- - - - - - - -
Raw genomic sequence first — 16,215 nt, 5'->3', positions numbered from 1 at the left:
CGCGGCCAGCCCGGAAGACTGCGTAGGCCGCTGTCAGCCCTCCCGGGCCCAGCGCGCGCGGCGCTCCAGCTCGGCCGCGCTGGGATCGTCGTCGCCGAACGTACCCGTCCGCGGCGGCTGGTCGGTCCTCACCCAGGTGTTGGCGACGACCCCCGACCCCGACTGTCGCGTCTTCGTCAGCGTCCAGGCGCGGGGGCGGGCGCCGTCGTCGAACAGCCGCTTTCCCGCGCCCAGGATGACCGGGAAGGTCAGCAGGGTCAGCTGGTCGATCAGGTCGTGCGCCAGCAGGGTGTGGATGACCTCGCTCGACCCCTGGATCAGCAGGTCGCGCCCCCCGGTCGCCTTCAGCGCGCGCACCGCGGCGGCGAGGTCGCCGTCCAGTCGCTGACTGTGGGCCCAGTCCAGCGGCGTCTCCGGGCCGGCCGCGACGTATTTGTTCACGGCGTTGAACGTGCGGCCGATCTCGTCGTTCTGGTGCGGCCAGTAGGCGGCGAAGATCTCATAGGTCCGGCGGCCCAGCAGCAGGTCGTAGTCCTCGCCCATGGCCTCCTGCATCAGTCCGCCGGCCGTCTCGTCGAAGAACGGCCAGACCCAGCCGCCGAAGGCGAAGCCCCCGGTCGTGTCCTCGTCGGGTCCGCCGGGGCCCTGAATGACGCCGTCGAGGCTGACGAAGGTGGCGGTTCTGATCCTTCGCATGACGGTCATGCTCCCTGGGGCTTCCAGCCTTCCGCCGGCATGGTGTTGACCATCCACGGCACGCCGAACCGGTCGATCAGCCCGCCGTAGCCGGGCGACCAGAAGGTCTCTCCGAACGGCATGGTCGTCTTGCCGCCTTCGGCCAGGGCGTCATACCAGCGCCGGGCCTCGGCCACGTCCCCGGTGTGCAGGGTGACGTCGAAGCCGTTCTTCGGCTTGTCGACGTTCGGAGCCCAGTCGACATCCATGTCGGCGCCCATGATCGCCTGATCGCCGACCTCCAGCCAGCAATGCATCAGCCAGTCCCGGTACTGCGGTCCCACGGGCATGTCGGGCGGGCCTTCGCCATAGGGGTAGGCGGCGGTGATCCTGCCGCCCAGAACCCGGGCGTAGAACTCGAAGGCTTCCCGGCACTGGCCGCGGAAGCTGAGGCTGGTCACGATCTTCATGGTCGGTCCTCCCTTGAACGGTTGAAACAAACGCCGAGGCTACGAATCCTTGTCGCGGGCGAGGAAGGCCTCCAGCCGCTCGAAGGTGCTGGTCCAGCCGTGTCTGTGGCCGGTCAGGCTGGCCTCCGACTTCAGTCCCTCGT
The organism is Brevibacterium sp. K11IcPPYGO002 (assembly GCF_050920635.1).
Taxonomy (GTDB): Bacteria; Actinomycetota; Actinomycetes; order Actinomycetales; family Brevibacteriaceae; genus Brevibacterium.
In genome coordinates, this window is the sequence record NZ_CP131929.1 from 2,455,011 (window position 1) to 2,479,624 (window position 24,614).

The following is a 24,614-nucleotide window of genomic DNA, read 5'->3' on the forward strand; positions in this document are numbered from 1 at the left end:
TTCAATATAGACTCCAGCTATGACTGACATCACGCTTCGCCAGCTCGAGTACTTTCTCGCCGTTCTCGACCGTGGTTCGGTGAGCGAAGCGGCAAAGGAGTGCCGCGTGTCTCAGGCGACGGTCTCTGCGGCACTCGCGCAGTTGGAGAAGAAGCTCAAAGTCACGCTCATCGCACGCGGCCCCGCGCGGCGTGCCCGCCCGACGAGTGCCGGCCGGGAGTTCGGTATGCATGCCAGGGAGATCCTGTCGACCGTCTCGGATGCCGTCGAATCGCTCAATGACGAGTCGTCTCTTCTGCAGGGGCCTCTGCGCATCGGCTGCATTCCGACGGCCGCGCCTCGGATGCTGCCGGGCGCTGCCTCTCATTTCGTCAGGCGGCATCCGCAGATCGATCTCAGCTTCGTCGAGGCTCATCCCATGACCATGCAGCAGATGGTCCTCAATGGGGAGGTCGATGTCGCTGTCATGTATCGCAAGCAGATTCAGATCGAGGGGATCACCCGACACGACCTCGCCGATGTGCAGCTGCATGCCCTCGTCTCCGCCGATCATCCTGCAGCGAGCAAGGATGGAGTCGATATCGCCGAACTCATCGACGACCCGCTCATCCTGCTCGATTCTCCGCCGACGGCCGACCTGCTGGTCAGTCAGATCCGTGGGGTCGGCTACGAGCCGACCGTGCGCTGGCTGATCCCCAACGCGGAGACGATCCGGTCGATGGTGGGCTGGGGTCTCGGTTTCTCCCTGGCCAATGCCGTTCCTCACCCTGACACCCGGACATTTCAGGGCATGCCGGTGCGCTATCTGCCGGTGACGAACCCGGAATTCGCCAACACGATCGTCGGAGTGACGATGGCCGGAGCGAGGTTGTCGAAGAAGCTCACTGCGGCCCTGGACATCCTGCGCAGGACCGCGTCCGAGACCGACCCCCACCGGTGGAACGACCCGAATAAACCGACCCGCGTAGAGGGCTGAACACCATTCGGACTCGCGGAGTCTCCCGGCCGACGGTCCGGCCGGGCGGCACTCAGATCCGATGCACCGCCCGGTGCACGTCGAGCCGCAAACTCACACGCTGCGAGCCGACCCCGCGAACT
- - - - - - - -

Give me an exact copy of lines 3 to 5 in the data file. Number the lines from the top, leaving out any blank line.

The organism is Brevibacterium sp. K11IcPPYGO002 (assembly GCF_050920635.1).
Taxonomy (GTDB): Bacteria; Actinomycetota; Actinomycetes; order Actinomycetales; family Brevibacteriaceae; genus Brevibacterium.
In genome coordinates, this window is the sequence record NZ_CP131929.1 from 2,455,011 (window position 1) to 2,479,624 (window position 24,614).